July 19, 2017; Hartford Courant
Yet another state has failed to pass a budget by July 1st. Connecticut’s legislature has reached a stalemate regarding how to close an estimated $2.3 billion deficit for the year. Ironically, in the absence of a budget, the state is projected to increase that deficit to $3 billion. Unfortunately, the impacts of this budget impasse are not felt by everyone evenly. NPQ has seen repeatedly that in states where a budget is not passed, nonprofit organizations are hit hard, with human services organizations being among the hardest hit. Connecticut is no exception to this trend.
For individuals and families relying on human services organizations for daily living, this situation is particularly worrisome. The Connecticut Department of Social Services has already eliminated funding for 26 nonprofit organizations in order to save the state $1.8 million. Other organizations that offer direct care have received funding reductions as opposed to being cut. Still, these reductions have resulted in furloughs and fewer staff available to meet the needs of the constituents they serve.
To remedy this issue, Connecticut Governor Dannel Malloy has asked the legislature, but was denied, to approve a 90-day budget that would allow his administration to fund nonprofit organizations that are at risk of destabilization or shutting down amidst the budget impasse. Frustrated with the lack of progress, disabilities advocates from across the state gathered in the Legislative Offices Building earlier this week to put pressure on legislators to not only pass a budget, but to ensure that significant cuts to social services programs do not occur. As many of these advocates may face experience life-altering situations if their services are cut, the day was naturally emotionally charged. Five of these advocates were even arrested and charged with trespassing after they staged a protest outside of Governor Malloy’s office.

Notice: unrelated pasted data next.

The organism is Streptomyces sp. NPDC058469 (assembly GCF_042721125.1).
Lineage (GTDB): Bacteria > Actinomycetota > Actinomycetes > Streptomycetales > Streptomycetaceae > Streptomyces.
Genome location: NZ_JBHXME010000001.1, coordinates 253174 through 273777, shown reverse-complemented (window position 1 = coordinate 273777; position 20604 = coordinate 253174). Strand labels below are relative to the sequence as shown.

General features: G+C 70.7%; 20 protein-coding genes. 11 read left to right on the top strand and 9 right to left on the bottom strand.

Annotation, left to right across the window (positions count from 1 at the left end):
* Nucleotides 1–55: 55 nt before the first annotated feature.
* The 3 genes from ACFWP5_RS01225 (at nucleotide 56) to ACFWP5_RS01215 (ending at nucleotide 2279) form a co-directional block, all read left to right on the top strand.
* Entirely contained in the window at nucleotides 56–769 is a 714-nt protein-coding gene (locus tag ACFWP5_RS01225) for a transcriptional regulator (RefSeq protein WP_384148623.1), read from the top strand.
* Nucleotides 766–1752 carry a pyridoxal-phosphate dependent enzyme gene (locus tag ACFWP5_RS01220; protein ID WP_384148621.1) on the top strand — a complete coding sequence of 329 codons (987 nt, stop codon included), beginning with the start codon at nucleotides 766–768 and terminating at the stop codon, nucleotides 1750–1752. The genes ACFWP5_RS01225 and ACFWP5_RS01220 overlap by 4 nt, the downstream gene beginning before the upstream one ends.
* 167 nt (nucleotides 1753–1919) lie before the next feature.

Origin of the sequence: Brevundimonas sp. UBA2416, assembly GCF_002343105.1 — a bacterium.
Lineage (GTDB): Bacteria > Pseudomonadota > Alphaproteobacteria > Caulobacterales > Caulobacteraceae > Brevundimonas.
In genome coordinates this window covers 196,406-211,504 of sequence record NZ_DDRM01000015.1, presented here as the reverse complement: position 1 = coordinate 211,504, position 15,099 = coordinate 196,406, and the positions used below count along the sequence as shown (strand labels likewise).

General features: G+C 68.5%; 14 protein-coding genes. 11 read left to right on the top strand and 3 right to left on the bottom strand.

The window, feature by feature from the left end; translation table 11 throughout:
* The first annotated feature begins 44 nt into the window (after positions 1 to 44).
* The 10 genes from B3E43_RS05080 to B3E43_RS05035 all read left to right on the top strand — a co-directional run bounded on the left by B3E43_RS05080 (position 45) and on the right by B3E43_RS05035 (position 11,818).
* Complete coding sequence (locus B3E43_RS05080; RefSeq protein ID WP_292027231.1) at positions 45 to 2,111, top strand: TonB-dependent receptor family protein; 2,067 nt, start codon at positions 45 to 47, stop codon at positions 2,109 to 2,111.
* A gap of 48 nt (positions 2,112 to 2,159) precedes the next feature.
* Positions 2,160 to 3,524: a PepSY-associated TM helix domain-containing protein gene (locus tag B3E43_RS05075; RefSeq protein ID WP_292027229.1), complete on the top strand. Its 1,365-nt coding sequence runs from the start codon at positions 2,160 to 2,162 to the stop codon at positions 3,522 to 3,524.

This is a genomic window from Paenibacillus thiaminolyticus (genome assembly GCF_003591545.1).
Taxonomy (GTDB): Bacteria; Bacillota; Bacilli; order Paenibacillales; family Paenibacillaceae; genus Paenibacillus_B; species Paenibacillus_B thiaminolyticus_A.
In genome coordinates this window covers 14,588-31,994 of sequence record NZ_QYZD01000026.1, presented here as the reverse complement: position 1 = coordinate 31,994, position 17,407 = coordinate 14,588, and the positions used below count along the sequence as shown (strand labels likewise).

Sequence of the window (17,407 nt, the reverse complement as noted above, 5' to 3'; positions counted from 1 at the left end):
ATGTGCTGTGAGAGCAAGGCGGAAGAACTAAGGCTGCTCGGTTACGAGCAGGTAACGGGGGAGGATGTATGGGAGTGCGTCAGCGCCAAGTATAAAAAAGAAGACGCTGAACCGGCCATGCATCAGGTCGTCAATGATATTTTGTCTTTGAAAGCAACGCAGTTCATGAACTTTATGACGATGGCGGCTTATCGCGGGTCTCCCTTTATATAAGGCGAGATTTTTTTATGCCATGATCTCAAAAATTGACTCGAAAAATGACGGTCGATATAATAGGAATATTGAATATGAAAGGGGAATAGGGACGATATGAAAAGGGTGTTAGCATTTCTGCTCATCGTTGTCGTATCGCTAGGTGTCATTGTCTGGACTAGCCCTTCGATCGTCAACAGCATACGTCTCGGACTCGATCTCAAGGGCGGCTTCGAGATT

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Melissa Marshall, one of the five arrested, said, “We came here (the state capitol) today with the intention of being arrested. We’ve tried protesting the budget in normal ways, by speaking out. It hasn’t worked. When that happens, civil disobedience is what you do next.”
Another advocate, Elaine Kolb, implored legislators to understand that budget cuts have significant and real impacts in the lives of the state’s most vulnerable. She said, “There are so many things that have been cut in the state budgets over the past few years that will cause low income people, and people with disabilities, to not only suffer, but possibly die.”
While some representatives did not react to the protest favorably, others encouraged the advocates to continue their work. Senate Republican President Len Fasano invigorated the crowd, saying in a press conference, “You have to stand up and say we’re not going to take it. You need to get a commitment that they will not cut those programs.”—Sheela Nimishakavi